3. TALOGEN - hair is dormant, does not grow, or tends to fall out.
4. EXOGEN - hair falls out and a new hair begins to grow.
Shortening the hair by cutting (shaving with a clipper, cutting with scissors, damaging the hair due to improper use of a stripping knife, etc.) leads to a deterioration in the quality of the hair and thus the typical appearance of the dog. It reduces its natural ability to cool the body.
Another serious consequence can be:
• some topcoat hairs can start to grow back (into the skin),
• we may see areas where the hair does not grow at all,
• in some dogs, the undercoat starts to grow faster than the topcoat,
• the undercoat gets tangled into a dense layer.
Cutting may sooner or later lead to certain skin problems.
At https://petmassage.com/the-dogs-undercoat/ I found a scientifically proven serious consequence for the health of a schnauzer if the undercoat is not removed or if the dog is shaved:
A: Hair after removing undercoat (practically without undercoat):
Cold air reaches the dog's skin and easily circulates and cools the dog's body, the dog's topcoat reflects the sun's rays:
B: Hair with moderate undercoat:
The flow of cold air between the hair is significantly hindered and when the undercoat begins to grow even more, it is blocked. The undercoat absorbs the sun's heat, creating a risk of the dog overheating.
C: Hair with an overgrown undercoat prevents any flow of cold air and strongly absorbs heat from the sun's rays. The heatstroke of a dog occurs very quickly.
D: The hair is cut/shaved. Cold air circulates over the skin, but the sun's rays penetrate the skin, and, regardless of the thin layer of hair, overheating occurs. Dog skin has only 6 to 10 layers (for comparison: human has 16 to 20 layers) and sunburns are highly likely.
The schnauzer's hair should not be shortened by cutting! It is important, that the undercoat and mature topcoat in the EXOGEN phase is removed. This encourages:
• growth of good hard topcoat hair with the right texture and the typical pigmentation,
• the coat better repels dirt and water,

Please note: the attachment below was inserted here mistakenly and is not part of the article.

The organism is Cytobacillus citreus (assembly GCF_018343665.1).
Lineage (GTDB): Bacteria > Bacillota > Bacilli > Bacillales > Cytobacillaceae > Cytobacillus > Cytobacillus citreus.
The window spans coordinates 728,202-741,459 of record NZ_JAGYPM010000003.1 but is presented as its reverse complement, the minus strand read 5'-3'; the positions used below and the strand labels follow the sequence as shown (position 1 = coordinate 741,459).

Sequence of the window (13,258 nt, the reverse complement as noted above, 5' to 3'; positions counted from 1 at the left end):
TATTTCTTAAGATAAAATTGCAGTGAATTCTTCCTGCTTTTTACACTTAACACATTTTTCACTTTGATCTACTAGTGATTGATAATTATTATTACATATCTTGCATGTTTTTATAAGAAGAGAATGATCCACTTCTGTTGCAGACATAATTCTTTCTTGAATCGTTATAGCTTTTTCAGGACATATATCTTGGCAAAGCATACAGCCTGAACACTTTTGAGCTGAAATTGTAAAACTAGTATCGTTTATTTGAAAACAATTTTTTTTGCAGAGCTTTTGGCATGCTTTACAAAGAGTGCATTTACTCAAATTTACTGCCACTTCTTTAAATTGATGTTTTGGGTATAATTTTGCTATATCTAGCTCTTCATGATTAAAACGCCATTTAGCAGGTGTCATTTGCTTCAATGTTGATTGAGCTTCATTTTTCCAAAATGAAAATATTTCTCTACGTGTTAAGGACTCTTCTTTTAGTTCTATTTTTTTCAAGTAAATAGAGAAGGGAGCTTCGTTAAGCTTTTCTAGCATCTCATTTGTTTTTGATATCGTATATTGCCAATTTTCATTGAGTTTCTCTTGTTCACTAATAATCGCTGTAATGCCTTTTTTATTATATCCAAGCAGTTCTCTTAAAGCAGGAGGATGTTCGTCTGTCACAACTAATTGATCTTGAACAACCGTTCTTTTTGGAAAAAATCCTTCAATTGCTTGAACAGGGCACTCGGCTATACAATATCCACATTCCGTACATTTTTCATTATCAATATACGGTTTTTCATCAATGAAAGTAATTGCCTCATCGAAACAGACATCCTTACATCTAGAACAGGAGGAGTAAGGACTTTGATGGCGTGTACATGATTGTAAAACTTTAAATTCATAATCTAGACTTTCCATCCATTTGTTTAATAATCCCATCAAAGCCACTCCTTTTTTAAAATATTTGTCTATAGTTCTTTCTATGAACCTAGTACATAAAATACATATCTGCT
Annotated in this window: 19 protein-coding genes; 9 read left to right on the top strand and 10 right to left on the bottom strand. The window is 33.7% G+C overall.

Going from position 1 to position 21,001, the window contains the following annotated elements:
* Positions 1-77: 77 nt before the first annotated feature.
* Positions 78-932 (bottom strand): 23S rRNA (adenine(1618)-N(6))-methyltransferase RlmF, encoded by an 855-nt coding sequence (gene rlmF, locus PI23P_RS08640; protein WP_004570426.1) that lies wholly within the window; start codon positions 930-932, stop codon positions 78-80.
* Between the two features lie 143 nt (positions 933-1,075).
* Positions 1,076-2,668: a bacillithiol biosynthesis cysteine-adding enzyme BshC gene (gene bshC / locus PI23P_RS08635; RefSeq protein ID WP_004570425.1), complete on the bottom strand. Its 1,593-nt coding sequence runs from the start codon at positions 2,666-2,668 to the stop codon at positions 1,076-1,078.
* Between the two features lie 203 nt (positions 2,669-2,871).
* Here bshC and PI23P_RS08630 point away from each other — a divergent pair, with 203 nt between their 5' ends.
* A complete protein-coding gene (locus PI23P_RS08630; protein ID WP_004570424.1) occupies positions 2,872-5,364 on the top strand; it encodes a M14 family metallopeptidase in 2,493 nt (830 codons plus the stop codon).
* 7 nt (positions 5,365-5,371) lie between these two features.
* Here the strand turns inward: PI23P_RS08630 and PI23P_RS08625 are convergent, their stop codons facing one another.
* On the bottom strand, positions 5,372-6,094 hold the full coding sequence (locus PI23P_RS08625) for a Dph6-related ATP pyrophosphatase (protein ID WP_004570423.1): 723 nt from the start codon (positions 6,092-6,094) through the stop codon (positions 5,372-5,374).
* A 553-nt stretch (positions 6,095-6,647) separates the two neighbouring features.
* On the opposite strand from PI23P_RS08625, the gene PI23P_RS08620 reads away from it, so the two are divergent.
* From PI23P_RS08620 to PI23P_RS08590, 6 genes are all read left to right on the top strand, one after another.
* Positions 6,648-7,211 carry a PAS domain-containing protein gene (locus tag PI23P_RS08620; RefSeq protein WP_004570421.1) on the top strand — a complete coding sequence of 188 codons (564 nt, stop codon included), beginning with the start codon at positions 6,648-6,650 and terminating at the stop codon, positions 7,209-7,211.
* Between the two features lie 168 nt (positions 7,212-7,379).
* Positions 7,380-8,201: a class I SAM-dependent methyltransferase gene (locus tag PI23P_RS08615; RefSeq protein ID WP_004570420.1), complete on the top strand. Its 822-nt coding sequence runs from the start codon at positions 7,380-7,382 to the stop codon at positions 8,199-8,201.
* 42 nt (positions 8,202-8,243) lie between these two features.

• topcoat grows in visible layers.
Cutting hair leads to
• fluffy, curly hair,
• softening of hair,
• loss of color – pigmentation,
• excessive hair loss.
To groom schnauzers properly it is important:
• to know the basic techniques of combing out the undercoat and therefore you should have one fine and one coarse stripping knife that will sit well in your palm; you will comb the undercoat on the whole dog’s body and head, always in the direction of the hair growth (you use a coarse knife first and then repeat the same with a fine one until all the undercoat has been combed out);
• that you have a strong hand and fingers to pull out the longest topcoat hairs for a long time; a rubber finger condoms, latex gloves, or chalk (strip grip powder) for better grip might be of big help;
• that you use a grooming stone to rub the whole dog at the end and thus remove some of the remaining dead topcoat hairs that you overlooked, and also some undercoat;
• that you have an accurate picture of your dog in your mind, knowing all the dog's shortcomings and advantages (as by removing the undercoat and topcoat we also make the silhouette of the dog);
• to work regularly every week.
These are the basics of the rolling coat technique, of which I am an ardent advocate. Using it in practice means the dog will always be in the best condition, his coat will always be optimally long and thick - unlike when the dog is groomed only by a groomer occasionally.
It is important to know:
• The appearance of the coat might look worse at the beginning of using the rolling coat technique but will soon improve until it will reach and maintain the best possible condition.
• The best possible coat, which can only be achieved with this technique, does not happen overnight. It takes several months for the entire hair growth to "fit" into the right cycle.
• This way of working requires discipline. If you do not work regularly in the same (shorter) periods of time, the coat will quickly deteriorate due to too much dead hair. This delay prevents the growth of new hair as there is not enough space for it in the skin. The coat will become slightly less dense in the upcoming weeks. We don't want that, do we?